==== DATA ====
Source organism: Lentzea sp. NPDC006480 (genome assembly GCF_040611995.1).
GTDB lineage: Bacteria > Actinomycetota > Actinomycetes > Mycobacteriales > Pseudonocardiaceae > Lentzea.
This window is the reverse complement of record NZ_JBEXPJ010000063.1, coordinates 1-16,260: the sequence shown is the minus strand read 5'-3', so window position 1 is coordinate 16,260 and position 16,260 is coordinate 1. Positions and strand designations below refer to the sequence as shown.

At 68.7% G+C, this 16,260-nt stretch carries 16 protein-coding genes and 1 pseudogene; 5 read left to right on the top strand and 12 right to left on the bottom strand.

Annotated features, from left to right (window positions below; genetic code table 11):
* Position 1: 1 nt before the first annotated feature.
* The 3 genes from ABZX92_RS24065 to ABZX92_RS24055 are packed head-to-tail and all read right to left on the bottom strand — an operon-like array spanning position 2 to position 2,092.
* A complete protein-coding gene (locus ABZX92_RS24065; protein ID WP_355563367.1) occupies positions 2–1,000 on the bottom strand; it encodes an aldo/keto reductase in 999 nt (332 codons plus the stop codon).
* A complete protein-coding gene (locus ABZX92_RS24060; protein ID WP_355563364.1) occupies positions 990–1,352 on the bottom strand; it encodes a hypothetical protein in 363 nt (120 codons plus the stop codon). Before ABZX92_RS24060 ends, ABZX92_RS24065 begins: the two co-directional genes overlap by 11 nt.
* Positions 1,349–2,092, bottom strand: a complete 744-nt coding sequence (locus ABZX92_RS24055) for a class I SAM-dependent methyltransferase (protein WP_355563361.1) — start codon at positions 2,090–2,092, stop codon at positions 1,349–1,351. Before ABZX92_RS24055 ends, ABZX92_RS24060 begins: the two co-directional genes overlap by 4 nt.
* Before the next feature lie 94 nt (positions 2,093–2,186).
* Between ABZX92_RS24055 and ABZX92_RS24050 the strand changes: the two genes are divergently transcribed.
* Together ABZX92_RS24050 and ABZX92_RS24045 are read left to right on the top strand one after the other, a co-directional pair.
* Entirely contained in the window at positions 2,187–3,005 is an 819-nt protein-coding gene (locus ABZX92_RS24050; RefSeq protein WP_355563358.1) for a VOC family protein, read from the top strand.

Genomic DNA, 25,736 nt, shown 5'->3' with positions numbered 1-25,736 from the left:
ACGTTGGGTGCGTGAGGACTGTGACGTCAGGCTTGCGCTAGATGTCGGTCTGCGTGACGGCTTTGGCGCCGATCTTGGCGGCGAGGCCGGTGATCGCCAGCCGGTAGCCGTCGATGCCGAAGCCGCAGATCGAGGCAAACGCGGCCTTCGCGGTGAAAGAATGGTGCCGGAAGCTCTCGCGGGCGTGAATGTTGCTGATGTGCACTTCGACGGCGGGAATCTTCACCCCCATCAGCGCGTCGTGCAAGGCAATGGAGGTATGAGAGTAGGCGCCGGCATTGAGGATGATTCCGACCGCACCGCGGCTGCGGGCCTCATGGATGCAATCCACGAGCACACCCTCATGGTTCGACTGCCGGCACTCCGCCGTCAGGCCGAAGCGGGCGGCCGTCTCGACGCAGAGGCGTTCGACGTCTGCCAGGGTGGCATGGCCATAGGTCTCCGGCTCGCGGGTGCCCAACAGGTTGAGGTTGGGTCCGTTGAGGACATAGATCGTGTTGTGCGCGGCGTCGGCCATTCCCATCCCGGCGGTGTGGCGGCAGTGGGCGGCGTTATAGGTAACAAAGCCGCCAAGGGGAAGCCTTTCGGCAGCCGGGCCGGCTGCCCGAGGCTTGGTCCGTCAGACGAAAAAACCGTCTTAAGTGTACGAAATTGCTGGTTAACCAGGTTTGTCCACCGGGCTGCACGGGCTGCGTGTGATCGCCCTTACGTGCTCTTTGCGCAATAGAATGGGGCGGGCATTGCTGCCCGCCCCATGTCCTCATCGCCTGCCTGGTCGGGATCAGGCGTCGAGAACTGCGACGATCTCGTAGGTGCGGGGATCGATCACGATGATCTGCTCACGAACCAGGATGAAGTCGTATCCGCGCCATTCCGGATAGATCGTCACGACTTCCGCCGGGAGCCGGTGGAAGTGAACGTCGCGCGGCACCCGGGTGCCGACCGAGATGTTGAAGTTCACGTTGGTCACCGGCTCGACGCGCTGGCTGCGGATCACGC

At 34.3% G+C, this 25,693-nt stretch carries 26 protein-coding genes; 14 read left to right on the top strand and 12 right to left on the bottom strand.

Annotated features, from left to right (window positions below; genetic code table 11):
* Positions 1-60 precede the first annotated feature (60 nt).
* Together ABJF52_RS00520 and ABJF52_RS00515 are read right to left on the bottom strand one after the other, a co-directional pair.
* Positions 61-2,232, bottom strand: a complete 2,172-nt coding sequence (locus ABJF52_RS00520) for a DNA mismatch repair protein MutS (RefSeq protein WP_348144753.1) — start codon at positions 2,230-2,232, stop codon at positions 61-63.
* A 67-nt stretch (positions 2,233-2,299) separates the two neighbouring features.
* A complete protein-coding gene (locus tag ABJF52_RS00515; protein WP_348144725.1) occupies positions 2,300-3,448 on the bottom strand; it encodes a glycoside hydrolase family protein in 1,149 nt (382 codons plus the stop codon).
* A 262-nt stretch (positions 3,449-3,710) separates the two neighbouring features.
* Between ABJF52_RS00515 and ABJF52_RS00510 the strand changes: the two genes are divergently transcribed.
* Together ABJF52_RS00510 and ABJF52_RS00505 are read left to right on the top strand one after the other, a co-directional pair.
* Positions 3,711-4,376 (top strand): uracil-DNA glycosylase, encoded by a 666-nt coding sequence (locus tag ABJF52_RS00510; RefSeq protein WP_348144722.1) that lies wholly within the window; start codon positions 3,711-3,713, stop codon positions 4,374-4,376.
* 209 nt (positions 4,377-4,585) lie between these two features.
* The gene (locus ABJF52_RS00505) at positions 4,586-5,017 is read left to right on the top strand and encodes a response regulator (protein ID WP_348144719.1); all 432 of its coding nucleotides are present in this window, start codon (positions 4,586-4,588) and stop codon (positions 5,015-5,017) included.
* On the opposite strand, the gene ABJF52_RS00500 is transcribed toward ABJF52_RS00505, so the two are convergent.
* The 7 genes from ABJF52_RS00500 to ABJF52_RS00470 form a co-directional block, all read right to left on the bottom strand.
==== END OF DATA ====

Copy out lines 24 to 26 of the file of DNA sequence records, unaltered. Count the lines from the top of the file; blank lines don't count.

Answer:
* A 262-nt stretch (positions 3,449-3,710) separates the two neighbouring features.
* Between ABJF52_RS00515 and ABJF52_RS00510 the strand changes: the two genes are divergently transcribed.
* Together ABJF52_RS00510 and ABJF52_RS00505 are read left to right on the top strand one after the other, a co-directional pair.